We’ve also have grown our international business which is a combination slightly in Japan, but in the U.K. and the other piece where you have the incremental growth is also in the warehouse. The Pig module went into a production in the end of the second quarter of last year. So, the depreciation for that and the incremental cost of that will be also in Q2. So, those account the big pieces that causes the increase and does the normally increase of our payroll and cost of living.

Elizabeth Montgomery - Longbow Research

So, that’s the Pig module is [inaudible] in Q3?

Angel Martinez

Yes.

Elizabeth Montgomery - Longbow Research

Okay.

Angel Martinez

It’s already in Q3 and it came into production, the later part of Q2 of last year so it was in full Q3 and Q4 of last year.

Elizabeth Montgomery - Longbow Research

Okay and then not to be too picky, but I wondered what’s the incremental marketing going from 10 to 5 that’s a $0.23 benefit and I know you said less interest income, but could you quantify how much that would be.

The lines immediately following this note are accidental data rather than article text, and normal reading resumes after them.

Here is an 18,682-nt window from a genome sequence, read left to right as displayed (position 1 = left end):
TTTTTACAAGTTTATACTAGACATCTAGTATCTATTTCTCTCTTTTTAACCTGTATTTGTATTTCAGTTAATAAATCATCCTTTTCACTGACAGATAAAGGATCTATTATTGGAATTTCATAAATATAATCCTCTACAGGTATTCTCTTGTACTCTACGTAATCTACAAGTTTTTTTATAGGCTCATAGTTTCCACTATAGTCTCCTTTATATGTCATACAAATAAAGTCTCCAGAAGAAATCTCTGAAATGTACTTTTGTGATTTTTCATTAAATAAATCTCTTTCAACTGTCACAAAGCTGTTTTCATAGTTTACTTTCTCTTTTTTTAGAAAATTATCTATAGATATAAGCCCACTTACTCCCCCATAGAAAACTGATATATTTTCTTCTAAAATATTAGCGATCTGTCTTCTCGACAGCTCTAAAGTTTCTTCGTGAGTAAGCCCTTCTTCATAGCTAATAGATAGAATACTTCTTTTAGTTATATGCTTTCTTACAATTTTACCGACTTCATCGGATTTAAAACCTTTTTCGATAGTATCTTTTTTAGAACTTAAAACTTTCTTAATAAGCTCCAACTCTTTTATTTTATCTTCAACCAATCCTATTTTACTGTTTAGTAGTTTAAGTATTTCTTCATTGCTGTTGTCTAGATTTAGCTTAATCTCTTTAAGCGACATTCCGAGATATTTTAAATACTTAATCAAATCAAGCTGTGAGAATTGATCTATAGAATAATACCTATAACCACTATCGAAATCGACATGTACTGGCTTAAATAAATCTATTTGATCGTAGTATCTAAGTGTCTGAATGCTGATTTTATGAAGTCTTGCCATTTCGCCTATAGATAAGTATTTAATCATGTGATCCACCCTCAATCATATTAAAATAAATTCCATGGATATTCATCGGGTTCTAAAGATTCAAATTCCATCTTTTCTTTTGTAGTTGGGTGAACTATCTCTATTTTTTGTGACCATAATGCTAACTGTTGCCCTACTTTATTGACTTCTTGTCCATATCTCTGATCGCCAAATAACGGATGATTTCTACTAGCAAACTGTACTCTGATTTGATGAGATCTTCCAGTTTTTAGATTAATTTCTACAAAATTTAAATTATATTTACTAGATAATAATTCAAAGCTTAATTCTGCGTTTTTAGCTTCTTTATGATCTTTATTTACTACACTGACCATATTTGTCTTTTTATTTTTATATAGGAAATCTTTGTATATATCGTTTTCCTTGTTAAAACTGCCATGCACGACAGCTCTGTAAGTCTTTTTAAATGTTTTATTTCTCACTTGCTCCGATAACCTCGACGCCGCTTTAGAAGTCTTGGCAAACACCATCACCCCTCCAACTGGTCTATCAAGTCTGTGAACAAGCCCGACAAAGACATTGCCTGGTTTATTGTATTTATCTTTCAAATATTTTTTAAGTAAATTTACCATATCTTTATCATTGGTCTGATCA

Angel Martinez

Well, let me kind of walk you through a little bit because I’m sure there is going to a question. So, let’s discuss it right now, with this Q1 by about $0.30 against our guidance. We differed about $2 million so that’s another to Q2. So, that’s a reduction of $0.10. So, we are up by $0.20 from Q1, the deferral in the marketing is about a share is about 23, so roughly we have $0.43 better.

However we are reducing Teva and Simple and TSUBO and our interest income is going to be lower by a couple of millions. So that those are the protection taken by the half of the additions that we are getting the benefit from Q1 in the lower marketing and that’s caused us to a slightly adjust our guidance from flat to slightly down to flat to slightly up.

Elizabeth Montgomery - Longbow Research

My last one, I guess not to hop on the pitches third question that Chris had about the backlog, you said it’s no longer 40 is that because just you are closer to adding in Q1 or to guess, just a little bit of a clarification on that.

Angel Martinez

Well, I think it’s no longer afforded because the orders since fall is basically done, the booking, so it’s higher than last year, but its not the same percentage otherwise the year according as I said enough with the Teva numbers being down and this simple is not to growing as we expected before. It’s still up and healthy, but not to do magnitude as it was the year end.

Elizabeth Montgomery - Longbow Research

Okay, well let me ask this way, that UGG backlog has not changed at all since year end, has that gotten incrementally better or worse?

Angel Martinez

Well the absolute dollar, it went up significantly.

Operator

Thank you. Gentlemen, at this time I’ll turn conference back over to you for any closing remarks.